After budget constraints caused short-listed bidders to drop out of a design-build competition for a $520-million convention center renovation contract, the city of Miami Beach, Fla., is scratching the approach and soliciting a new round of proposals for a construction manager-at-risk firm.
The Feb. 11 decision by the Miami Beach city commission came about after the last remaining bidder, Clark Construction, informed officials in early February that it also could not deliver the 1.4-million-sq-ft renovation within the city's budget without significant deviations from the program. The other three short-listed bidders—Hensel Phelps Construction, Hunt Construction Group and Tutor Perini—had previously withdrawn for the same reason.
In a memo presented before a Feb. 11 meeting of the Miami Beach commission, city manager Jimmy Morales explained eleventh-hour discussions with Clark over its bidding.
"It became clear that Clark did not believe they could deliver the project for the city's budget, without the city hastily agreeing to a number of value-engineering or redesign proposals previously not considered," Morales stated. Specifically, some of Clark's proposed approaches would have required changes to the project's design-criteria package.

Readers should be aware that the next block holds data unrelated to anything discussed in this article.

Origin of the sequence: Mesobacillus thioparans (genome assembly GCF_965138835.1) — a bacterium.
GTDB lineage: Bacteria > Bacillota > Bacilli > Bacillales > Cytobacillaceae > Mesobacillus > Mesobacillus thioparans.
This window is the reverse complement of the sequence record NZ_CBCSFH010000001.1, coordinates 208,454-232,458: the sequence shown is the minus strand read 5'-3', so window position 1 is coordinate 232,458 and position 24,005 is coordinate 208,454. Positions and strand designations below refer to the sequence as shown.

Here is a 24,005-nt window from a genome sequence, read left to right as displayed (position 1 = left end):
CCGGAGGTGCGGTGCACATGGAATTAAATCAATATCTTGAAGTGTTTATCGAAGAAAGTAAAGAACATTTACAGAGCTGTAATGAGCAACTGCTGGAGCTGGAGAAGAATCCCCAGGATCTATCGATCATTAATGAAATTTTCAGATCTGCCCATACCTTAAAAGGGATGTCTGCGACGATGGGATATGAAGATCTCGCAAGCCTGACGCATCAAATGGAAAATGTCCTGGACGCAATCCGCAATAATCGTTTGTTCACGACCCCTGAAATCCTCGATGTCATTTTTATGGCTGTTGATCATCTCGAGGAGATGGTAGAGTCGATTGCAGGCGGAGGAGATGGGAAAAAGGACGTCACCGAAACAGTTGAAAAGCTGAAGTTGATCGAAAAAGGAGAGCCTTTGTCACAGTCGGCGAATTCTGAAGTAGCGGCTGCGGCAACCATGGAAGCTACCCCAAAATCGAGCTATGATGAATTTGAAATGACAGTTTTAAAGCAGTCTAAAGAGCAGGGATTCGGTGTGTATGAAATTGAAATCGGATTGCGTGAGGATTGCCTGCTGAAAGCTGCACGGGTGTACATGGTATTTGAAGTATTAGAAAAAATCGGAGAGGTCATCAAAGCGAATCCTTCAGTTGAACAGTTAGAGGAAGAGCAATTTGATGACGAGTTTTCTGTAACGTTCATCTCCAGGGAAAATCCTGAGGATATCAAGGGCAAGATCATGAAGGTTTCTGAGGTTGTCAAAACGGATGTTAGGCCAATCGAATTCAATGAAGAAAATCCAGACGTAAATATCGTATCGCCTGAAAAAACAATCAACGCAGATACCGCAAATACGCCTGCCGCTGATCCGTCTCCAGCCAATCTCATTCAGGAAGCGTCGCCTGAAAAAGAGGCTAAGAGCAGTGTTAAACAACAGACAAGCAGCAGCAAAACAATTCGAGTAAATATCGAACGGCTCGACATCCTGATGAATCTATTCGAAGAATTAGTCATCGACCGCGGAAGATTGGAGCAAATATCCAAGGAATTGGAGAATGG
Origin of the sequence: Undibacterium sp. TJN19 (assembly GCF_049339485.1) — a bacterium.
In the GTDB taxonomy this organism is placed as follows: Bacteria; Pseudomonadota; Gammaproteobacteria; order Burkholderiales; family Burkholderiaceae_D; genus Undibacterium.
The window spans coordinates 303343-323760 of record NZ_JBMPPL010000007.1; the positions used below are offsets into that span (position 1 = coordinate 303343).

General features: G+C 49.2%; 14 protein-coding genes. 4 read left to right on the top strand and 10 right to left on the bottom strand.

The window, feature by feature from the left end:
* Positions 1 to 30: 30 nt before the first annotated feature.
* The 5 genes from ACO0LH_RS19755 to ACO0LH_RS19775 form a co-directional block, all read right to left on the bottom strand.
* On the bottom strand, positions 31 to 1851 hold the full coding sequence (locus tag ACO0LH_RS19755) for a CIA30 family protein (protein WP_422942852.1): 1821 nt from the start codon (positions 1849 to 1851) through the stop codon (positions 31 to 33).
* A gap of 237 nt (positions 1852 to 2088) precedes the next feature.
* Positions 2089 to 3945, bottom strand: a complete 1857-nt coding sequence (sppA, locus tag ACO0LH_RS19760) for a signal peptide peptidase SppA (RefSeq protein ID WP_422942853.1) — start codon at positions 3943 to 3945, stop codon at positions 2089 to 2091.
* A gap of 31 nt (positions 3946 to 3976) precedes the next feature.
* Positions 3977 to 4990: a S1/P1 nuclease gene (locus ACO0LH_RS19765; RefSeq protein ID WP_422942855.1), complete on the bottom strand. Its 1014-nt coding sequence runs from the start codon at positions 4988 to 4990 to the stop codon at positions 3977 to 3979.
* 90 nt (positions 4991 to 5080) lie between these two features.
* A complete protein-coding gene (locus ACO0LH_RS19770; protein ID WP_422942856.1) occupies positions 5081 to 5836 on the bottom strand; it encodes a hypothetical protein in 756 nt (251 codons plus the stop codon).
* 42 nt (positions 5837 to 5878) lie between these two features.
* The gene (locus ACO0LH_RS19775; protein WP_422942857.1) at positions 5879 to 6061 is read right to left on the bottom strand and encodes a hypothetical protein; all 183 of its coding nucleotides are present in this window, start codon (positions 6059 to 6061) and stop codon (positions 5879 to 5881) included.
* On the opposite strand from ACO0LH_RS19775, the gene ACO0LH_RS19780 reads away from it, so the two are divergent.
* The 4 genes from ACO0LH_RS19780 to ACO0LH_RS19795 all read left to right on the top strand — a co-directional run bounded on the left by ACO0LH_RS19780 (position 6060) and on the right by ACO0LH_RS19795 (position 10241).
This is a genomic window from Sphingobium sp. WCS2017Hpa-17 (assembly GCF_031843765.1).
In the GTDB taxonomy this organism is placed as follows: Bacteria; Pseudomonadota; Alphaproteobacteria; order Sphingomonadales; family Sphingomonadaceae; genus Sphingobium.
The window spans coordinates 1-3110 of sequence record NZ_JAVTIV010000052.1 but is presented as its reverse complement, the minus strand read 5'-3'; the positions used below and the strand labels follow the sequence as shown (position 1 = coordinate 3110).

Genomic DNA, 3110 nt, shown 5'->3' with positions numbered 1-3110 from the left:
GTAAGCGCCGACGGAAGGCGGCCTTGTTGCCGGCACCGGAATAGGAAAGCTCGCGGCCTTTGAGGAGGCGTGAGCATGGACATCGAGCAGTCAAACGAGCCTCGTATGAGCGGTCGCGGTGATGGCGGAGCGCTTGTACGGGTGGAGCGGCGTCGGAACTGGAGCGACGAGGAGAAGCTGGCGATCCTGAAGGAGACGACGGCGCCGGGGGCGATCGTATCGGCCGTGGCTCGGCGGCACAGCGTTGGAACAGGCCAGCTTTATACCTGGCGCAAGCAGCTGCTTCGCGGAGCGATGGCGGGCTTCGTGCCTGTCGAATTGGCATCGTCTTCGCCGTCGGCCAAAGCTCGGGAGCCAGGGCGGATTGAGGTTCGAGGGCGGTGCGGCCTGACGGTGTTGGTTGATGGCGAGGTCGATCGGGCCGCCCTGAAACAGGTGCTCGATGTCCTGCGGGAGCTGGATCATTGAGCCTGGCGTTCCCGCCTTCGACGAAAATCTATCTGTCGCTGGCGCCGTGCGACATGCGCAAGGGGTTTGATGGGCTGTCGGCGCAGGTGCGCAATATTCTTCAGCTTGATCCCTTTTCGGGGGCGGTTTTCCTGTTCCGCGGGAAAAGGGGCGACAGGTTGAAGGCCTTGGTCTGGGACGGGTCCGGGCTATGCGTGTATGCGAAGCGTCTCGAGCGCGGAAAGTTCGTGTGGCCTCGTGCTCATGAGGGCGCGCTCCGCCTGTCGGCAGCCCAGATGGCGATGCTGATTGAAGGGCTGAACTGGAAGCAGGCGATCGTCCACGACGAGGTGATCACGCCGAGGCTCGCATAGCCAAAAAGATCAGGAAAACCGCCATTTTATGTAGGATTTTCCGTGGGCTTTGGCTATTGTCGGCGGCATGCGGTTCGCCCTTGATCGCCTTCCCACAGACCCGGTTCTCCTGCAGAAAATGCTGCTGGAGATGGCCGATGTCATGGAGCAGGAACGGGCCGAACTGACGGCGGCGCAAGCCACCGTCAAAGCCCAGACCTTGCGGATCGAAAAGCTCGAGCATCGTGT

While Clark was willing to share its subcontractor bids with the city, Morales added, the lack of multiple design-build bidders meant the city could not ensure a fair price. As a result, he stated, "I recommend canceling (the design-build) RFP and moving forward with Plan B, which is to deliver the project under a construction manager-at-risk approach."
The long-sought revamping of the 50-plus-year-old convention center is funded via a maximum of $430 million in bonds, which Miami-Dade County approved last December.
This recent shift in strategy is not the first. In July 2013, the city chose Rem Koolhaas and his Netherlands-based firm, OMA, to redesign the facility, and a Tishman-led team to develop the project. That plan included leasing public land to private firms for development as a way to fund the makeover, touted at the time as a $1-billion project. However, shortly after his election, Mayor Philip Levine led an effort to nix that approach and restart the project.
Last May, Miami Beach hired a team led by Fentress Architects as architect, charging them with delivering drawings for the design-build procurement. However, at the February commission meeting, the city approved paying Fentress nearly $14.5 million to finalize design documents for the CM-at-risk procurement.
The city estimates no change to the project's schedule, with construction starting in late 2015, and completion by 2018.